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3

In the second case it is not drawing because the constructor with no arguments doesn't set a width and height for the image, however the constructor that takes the drawable obtains the values from it. To fix in your case: Texture texture = new Texture(Gdx.files.internal("cookie.png")); Image itemImage = new Image(); itemImage.setPosition(10, 10); ...


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You can use pendulum physic to approximate your rope swing. Calculate the fluctuation period (this is true for small fluctuations) T = 2*PI*SQRT(L/g) where: PI = 3.14 g = 9.8 (if I remember) the earth gravity acceleration L : the rope length, or better the length from rotation fulcrum to the character hands. Then you get the fluctuation angle as ...


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Two very general suggestions -- Often in board games a good human player runs through a list of rules or if-this-then-that mentally. If you can understand what a good human player in your game would do, then it's just a matter of translating that into code. This is generally referred to as "rules-based AI". If the game is strategically simple, then ...


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A lot of great Libgdx extensions have been added to the maven repository such as freetype, tools and many other great libraries. This means you can add extensions in a blink of an eye, at least if you used the gradle LibGDX setup. In your case you want to add freetype, look it up in the link above and select the version you need. Now select the tab Gradle ...


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I personally never calculate an angle like that. I like to work with vectors, it might be slightly less efficient but this way you can do it step by step, it gets more readable and easier to understand. So what is a vector? A vector is essentially a direction and a magnitude together. Often in games it is used as a position data structure too but ...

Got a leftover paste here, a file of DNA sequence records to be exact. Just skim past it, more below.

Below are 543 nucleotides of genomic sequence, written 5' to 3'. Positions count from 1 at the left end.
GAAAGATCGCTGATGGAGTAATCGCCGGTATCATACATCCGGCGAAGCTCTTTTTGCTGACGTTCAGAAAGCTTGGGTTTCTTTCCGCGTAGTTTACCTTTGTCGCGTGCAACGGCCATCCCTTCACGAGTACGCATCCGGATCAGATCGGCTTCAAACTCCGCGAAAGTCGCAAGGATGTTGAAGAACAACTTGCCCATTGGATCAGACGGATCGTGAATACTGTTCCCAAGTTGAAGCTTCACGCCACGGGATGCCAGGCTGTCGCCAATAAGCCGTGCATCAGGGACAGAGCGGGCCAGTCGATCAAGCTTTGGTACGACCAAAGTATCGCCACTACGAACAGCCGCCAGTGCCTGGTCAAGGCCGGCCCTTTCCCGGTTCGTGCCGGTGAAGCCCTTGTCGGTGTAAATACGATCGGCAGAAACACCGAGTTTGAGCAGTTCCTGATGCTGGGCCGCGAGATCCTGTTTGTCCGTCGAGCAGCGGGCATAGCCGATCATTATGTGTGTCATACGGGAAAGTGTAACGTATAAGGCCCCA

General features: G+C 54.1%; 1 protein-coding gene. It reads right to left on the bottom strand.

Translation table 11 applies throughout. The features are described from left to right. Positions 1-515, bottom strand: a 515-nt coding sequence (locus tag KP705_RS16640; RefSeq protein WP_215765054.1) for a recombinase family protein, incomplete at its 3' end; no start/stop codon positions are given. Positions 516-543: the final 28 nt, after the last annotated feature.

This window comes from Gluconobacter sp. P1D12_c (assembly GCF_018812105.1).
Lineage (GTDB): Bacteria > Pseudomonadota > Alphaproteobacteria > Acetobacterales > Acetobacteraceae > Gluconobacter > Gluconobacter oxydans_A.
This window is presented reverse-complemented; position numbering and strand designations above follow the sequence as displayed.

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at the base of some perlin noise implememntatio there's a perturbation array private static int[] p = {151,160,137,91,90,15, 131,13,201,95,96,53,194,233,7,225,140,36,103,30,69,142,8,99,37,240,21,10,23, 190, 6,148,247,120,234,75,0,26,197,62,94,252,219,203,117,35,11,32,57,177,33, 88,237,149,56,87,174,20,125,136,171,168, ...


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The glGenVertexArrays() interface was added to OpenGL core contexts in version 3.0, the same version in which immediate mode rendering was removed from OpenGL (although it had long since been deprecated, 3.0 is where it finally absolutely went away) So you are correct. If immediate mode drawing works, then you are using an OpenGL context old enough that ...


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As Menno Gouw mentioned, you could use a noise function although you can actually use any PRNG. You will need to seed it every frame though, based off some predictable, relative value, such as the player position. If the player only moves horizontally, then this is simple. seed = player.x I don't suggest a noise algorithm in this case, since the ...


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In the first function, the division will be integer division and the result of the division will be casted to double. It is thus equivalent of return (double)(System.nanoTime() / 1000000000); So for example if the System.nanoTime() gives a value of 142154, the getTime() will return 0, because in integer division the fractions are ignored. 142154 / ...



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